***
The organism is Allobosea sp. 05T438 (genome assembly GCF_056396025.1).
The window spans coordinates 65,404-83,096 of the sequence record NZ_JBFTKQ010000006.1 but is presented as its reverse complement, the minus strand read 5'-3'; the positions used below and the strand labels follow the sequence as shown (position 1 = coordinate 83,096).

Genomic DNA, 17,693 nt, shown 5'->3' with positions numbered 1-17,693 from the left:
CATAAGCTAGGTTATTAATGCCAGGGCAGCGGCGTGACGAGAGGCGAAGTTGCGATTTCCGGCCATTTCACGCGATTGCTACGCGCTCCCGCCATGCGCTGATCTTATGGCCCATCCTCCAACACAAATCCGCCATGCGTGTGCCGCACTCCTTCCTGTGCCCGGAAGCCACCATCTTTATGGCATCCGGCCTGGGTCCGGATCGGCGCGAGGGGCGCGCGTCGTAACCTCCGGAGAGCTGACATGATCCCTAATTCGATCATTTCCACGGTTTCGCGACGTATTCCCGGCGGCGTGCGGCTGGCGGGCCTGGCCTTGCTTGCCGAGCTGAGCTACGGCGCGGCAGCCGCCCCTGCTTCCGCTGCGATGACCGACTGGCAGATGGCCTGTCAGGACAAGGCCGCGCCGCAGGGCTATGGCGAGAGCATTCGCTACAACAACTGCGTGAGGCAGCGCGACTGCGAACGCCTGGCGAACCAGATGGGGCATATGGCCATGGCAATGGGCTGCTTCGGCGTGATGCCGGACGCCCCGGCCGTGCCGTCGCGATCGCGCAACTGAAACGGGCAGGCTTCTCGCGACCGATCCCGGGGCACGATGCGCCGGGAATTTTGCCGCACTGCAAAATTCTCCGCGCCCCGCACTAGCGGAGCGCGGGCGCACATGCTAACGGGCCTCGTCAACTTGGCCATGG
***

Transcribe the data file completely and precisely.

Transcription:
The organism is Allobosea sp. 05T438 (genome assembly GCF_056396025.1).
The window spans coordinates 65,404-83,096 of the sequence record NZ_JBFTKQ010000006.1 but is presented as its reverse complement, the minus strand read 5'-3'; the positions used below and the strand labels follow the sequence as shown (position 1 = coordinate 83,096).

Genomic DNA, 17,693 nt, shown 5'->3' with positions numbered 1-17,693 from the left:
CATAAGCTAGGTTATTAATGCCAGGGCAGCGGCGTGACGAGAGGCGAAGTTGCGATTTCCGGCCATTTCACGCGATTGCTACGCGCTCCCGCCATGCGCTGATCTTATGGCCCATCCTCCAACACAAATCCGCCATGCGTGTGCCGCACTCCTTCCTGTGCCCGGAAGCCACCATCTTTATGGCATCCGGCCTGGGTCCGGATCGGCGCGAGGGGCGCGCGTCGTAACCTCCGGAGAGCTGACATGATCCCTAATTCGATCATTTCCACGGTTTCGCGACGTATTCCCGGCGGCGTGCGGCTGGCGGGCCTGGCCTTGCTTGCCGAGCTGAGCTACGGCGCGGCAGCCGCCCCTGCTTCCGCTGCGATGACCGACTGGCAGATGGCCTGTCAGGACAAGGCCGCGCCGCAGGGCTATGGCGAGAGCATTCGCTACAACAACTGCGTGAGGCAGCGCGACTGCGAACGCCTGGCGAACCAGATGGGGCATATGGCCATGGCAATGGGCTGCTTCGGCGTGATGCCGGACGCCCCGGCCGTGCCGTCGCGATCGCGCAACTGAAACGGGCAGGCTTCTCGCGACCGATCCCGGGGCACGATGCGCCGGGAATTTTGCCGCACTGCAAAATTCTCCGCGCCCCGCACTAGCGGAGCGCGGGCGCACATGCTAACGGGCCTCGTCAACTTGGCCATGG